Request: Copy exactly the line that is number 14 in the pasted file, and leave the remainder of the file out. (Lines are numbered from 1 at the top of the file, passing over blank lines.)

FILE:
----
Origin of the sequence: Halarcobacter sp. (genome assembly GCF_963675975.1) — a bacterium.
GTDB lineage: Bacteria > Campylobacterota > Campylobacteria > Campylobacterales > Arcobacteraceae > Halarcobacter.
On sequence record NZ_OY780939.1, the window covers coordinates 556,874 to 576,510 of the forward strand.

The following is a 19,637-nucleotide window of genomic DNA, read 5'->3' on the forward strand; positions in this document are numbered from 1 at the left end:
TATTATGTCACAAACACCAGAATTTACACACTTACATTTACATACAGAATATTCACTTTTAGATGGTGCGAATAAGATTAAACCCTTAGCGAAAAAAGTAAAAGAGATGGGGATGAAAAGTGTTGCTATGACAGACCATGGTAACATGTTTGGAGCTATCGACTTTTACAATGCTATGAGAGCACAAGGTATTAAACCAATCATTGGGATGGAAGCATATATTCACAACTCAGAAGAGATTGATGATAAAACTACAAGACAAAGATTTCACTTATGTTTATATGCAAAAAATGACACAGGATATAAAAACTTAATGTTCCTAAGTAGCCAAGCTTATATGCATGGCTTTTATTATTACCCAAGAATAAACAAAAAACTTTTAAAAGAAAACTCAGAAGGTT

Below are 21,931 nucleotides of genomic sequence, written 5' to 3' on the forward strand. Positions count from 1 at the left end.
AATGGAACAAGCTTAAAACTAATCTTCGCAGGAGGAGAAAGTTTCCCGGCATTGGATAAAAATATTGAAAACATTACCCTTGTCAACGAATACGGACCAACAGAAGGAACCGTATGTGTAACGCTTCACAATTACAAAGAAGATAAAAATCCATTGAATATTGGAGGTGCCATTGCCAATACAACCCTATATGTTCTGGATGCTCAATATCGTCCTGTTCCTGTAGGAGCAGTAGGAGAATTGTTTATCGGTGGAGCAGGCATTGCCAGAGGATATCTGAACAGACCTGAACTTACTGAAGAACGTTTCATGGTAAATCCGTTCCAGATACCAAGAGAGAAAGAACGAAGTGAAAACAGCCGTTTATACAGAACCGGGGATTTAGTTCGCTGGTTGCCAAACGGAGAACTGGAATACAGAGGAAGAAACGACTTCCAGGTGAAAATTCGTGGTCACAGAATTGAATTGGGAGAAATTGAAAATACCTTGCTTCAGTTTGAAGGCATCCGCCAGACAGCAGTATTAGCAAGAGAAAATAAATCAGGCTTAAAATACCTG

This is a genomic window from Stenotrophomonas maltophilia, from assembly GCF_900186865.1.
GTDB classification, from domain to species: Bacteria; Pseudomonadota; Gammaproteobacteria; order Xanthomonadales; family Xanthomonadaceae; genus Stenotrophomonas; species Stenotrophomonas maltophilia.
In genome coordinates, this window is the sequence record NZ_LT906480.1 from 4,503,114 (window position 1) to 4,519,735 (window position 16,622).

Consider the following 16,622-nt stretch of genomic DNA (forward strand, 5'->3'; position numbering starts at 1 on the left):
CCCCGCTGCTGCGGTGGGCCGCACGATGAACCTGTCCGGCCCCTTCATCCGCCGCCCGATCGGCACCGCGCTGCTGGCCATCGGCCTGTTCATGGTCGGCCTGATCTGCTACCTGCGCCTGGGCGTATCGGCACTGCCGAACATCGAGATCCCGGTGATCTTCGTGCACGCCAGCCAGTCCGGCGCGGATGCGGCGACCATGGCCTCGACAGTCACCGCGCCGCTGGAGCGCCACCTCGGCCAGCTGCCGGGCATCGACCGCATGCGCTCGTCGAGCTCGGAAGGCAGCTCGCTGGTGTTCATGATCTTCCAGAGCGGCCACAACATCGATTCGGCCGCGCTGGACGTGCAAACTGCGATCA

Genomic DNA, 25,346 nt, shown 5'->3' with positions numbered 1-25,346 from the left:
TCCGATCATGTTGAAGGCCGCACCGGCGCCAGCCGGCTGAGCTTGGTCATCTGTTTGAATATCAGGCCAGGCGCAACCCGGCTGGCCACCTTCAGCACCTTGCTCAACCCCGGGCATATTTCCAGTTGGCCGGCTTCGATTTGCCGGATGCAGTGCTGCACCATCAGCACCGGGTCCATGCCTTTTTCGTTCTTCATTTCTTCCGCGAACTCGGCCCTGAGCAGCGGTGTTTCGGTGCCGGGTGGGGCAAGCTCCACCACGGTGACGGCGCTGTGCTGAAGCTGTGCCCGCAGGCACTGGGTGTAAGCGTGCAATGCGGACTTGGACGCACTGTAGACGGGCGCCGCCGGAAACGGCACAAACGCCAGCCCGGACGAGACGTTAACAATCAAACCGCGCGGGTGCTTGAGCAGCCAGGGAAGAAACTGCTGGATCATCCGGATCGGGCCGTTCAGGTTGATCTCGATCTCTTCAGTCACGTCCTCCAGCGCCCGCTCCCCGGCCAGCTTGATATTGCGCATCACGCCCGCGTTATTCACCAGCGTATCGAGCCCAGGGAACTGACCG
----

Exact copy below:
TCCGATCATGTTGAAGGCCGCACCGGCGCCAGCCGGCTGAGCTTGGTCATCTGTTTGAATATCAGGCCAGGCGCAACCCGGCTGGCCACCTTCAGCACCTTGCTCAACCCCGGGCATATTTCCAGTTGGCCGGCTTCGATTTGCCGGATGCAGTGCTGCACCATCAGCACCGGGTCCATGCCTTTTTCGTTCTTCATTTCTTCCGCGAACTCGGCCCTGAGCAGCGGTGTTTCGGTGCCGGGTGGGGCAAGCTCCACCACGGTGACGGCGCTGTGCTGAAGCTGTGCCCGCAGGCACTGGGTGTAAGCGTGCAATGCGGACTTGGACGCACTGTAGACGGGCGCCGCCGGAAACGGCACAAACGCCAGCCCGGACGAGACGTTAACAATCAAACCGCGCGGGTGCTTGAGCAGCCAGGGAAGAAACTGCTGGATCATCCGGATCGGGCCGTTCAGGTTGATCTCGATCTCTTCAGTCACGTCCTCCAGCGCCCGCTCCCCGGCCAGCTTGATATTGCGCATCACGCCCGCGTTATTCACCAGCGTATCGAGCCCAGGGAACTGACCG